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Cardiac stents to cost less (the hindu )

Cap on pricing will help patients facing cardiac emergency

With the government notifying all categories of cardiac stents under the Drug Price Control Order (DPCO) of 2013, heart patients going in for angioplasty could be spared of “exploitative” pricing.

The notification issued by the Department of Pharmaceuticals on Wednesday to the National Pharmaceutical Pricing Authority will now result in a new pricing regime for cardiac stents that will bring in a cap on the maximum retail price of cardiac devices. Bare metal stents, drug-eluting stents and bio-resorbable vascular scaffold or what is known as biodegradable stents would be brought under the DPCO.

The move would bring down the price of stents to less that Rs.15,000 for bare metal stents (BMS) and possibly between Rs.20,000 and Rs.25,000 for drug-eluting stents (DES), said Harikrishnan S., professor of Cardiology, Sree Chitra Tirunal Institute of Medical Sciences and Techno
The government had notified the price of stents for the Central Government Health Scheme (CGHS) three years ago at Rs.10,000 to Rs.12,000 for BMS and Rs.25,000 for DES. The new notification is likely to bring it down further, Prof. Harikrishnan said.

About 80 per cent of the stents used in angioplasties are drug-eluting stents. And these are priced in the range of Rs.75,000 to Rs.1.75 lakh, claiming better quality in design, metal, drug release or any other feature. However, there are no studies to prove that a particular stent is better, say medical researchers.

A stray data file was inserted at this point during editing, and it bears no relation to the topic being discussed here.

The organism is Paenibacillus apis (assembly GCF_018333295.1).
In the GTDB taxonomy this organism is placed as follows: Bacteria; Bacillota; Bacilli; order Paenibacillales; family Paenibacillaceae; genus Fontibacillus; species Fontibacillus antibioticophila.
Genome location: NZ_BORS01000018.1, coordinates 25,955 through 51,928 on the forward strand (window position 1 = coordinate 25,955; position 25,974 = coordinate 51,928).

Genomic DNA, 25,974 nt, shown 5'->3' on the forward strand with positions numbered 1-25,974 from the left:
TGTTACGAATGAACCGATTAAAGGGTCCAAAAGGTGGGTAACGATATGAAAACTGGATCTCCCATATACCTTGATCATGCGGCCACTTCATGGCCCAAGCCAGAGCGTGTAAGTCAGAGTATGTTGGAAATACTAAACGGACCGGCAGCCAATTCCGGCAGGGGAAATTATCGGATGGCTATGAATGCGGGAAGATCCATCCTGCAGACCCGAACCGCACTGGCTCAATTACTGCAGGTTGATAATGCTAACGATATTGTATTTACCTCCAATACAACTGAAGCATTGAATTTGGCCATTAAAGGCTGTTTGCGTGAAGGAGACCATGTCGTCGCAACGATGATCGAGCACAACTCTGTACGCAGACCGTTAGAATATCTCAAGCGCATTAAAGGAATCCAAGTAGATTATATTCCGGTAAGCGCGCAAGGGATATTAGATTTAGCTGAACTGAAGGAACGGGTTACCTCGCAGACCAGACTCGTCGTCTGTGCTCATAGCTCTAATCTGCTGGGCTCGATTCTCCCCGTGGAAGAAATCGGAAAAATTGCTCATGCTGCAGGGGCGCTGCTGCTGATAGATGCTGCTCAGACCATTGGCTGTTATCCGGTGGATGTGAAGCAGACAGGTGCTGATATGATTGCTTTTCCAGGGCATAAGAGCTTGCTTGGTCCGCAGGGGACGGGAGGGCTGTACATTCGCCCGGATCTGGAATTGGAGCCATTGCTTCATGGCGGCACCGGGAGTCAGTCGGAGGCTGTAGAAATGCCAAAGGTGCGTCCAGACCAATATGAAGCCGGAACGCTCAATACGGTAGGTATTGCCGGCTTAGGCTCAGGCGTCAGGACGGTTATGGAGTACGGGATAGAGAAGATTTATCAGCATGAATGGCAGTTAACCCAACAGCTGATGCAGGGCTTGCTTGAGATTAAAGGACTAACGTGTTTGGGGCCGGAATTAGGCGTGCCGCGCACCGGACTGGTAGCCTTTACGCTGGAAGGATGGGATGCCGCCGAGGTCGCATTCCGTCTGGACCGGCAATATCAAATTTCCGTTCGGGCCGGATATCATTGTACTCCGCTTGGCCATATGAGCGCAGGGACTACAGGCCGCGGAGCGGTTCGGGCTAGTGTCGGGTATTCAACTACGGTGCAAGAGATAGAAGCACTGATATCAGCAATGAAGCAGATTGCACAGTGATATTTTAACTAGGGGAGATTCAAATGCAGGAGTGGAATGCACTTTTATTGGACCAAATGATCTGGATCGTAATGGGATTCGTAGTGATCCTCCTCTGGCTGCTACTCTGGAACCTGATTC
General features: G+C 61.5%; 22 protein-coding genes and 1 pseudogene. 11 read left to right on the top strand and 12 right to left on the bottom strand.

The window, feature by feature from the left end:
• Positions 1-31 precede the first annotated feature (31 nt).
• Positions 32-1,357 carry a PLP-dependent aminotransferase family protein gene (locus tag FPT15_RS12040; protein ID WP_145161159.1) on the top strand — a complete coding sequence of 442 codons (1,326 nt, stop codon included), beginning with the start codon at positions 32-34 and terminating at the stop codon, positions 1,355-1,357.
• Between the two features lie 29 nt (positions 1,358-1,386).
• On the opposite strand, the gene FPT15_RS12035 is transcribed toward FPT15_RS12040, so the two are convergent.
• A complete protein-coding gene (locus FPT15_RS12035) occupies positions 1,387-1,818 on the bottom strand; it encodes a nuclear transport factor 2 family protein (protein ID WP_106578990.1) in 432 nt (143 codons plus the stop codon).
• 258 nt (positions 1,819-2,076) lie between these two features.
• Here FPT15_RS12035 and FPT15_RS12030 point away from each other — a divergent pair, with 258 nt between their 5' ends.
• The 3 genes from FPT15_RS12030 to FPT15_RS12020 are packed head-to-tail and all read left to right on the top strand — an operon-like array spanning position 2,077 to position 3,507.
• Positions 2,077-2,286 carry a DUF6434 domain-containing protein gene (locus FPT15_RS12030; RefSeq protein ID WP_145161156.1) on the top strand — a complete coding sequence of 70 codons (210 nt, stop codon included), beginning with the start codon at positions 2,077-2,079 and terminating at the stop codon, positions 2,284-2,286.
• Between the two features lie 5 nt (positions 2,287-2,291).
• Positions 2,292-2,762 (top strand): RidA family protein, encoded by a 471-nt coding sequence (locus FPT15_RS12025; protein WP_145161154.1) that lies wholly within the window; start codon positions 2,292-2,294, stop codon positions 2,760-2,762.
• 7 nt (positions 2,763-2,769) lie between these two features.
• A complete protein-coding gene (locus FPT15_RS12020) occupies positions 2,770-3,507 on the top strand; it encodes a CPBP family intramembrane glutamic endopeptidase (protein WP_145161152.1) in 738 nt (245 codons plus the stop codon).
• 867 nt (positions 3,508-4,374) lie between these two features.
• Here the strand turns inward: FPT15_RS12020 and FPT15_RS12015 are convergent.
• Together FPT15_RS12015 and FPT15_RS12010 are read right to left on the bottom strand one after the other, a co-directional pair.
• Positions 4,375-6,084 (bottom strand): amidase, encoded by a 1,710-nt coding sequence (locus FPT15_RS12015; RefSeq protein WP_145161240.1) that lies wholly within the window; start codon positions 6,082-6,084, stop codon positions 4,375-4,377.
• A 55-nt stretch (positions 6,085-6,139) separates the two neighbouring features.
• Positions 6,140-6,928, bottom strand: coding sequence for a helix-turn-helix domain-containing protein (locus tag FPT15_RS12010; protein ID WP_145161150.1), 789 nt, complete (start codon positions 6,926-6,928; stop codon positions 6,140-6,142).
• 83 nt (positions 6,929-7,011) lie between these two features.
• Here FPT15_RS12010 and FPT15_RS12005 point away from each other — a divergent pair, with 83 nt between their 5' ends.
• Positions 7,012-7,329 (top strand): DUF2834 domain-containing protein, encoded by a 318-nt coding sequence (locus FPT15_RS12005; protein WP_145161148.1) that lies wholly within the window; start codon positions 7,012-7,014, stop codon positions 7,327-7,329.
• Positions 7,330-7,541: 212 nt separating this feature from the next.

But the spurt in the demand for stents has resulted in many Indian manufacturers coming up with innovative designs, said K.M. Gopakumar, legal researcher and public health activist associated with the Third World Network. “I expect the health-care industry, manufacturers and the government to be embroiled in a battle on pricing,” he added.

A cap on pricing will definitely bring some comfort to the patient facing a cardiac emergency, said cardiologist P.P. Mohanan, who is also vice president of the Cardiological Society of India (CSI). “There are a range of cardiac stents and cardiologists prefer stents that give lesser chance of restenosis (redoing of angioplasty). Data show that drug eluting stents are better on that account,” said Dr. Mohanan, adding that it would not be fair to have a uniform price for all stents.

About 35,000 angioplasties were done in the State in 2015, with 25 per cent growth almost every year. The CSI estimates about 4 lakh to 4.2 lakh angioplasties a year in the country.


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